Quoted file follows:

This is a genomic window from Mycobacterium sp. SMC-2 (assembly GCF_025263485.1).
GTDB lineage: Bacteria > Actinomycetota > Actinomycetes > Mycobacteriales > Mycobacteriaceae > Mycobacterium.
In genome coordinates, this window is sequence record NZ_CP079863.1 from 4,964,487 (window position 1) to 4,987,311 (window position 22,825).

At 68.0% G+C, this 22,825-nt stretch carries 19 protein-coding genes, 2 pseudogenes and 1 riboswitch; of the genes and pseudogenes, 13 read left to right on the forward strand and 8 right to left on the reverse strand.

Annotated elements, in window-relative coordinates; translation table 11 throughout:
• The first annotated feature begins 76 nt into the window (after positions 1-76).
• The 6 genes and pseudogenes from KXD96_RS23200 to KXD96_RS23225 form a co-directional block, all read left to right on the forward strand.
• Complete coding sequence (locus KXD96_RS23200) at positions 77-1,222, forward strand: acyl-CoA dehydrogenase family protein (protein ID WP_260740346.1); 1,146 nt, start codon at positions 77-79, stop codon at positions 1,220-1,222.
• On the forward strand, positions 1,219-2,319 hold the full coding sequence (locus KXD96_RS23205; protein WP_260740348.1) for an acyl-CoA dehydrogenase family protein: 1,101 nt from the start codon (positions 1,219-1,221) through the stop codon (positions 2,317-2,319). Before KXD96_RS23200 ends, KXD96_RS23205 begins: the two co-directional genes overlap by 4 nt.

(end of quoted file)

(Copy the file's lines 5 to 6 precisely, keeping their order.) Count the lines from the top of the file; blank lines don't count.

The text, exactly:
Annotated elements, in window-relative coordinates; translation table 11 throughout:
• The first annotated feature begins 76 nt into the window (after positions 1-76).